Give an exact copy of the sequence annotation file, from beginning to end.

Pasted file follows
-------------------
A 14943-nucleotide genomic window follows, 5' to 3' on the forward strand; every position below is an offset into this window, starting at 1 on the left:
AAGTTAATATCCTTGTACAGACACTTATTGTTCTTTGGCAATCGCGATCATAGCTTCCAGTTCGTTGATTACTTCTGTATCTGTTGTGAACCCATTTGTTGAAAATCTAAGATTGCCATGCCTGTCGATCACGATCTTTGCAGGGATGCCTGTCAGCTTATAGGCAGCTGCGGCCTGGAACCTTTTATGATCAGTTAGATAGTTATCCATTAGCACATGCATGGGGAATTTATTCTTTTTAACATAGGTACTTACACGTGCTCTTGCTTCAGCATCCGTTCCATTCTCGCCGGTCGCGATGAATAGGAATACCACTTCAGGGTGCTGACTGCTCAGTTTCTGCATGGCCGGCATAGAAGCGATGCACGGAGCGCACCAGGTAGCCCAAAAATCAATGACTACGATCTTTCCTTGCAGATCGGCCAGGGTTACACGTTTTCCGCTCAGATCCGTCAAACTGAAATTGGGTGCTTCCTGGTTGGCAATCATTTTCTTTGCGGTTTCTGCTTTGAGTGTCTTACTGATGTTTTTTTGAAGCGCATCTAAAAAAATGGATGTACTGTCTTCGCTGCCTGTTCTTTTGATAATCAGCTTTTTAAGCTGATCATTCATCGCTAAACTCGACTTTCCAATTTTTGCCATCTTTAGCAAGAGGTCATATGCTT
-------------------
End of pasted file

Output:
A 14943-nucleotide genomic window follows, 5' to 3' on the forward strand; every position below is an offset into this window, starting at 1 on the left:
AAGTTAATATCCTTGTACAGACACTTATTGTTCTTTGGCAATCGCGATCATAGCTTCCAGTTCGTTGATTACTTCTGTATCTGTTGTGAACCCATTTGTTGAAAATCTAAGATTGCCATGCCTGTCGATCACGATCTTTGCAGGGATGCCTGTCAGCTTATAGGCAGCTGCGGCCTGGAACCTTTTATGATCAGTTAGATAGTTATCCATTAGCACATGCATGGGGAATTTATTCTTTTTAACATAGGTACTTACACGTGCTCTTGCTTCAGCATCCGTTCCATTCTCGCCGGTCGCGATGAATAGGAATACCACTTCAGGGTGCTGACTGCTCAGTTTCTGCATGGCCGGCATAGAAGCGATGCACGGAGCGCACCAGGTAGCCCAAAAATCAATGACTACGATCTTTCCTTGCAGATCGGCCAGGGTTACACGTTTTCCGCTCAGATCCGTCAAACTGAAATTGGGTGCTTCCTGGTTGGCAATCATTTTCTTTGCGGTTTCTGCTTTGAGTGTCTTACTGATGTTTTTTTGAAGCGCATCTAAAAAAATGGATGTACTGTCTTCGCTGCCTGTTCTTTTGATAATCAGCTTTTTAAGCTGATCATTCATCGCTAAACTCGACTTTCCAATTTTTGCCATCTTTAGCAAGAGGTCATATGCTT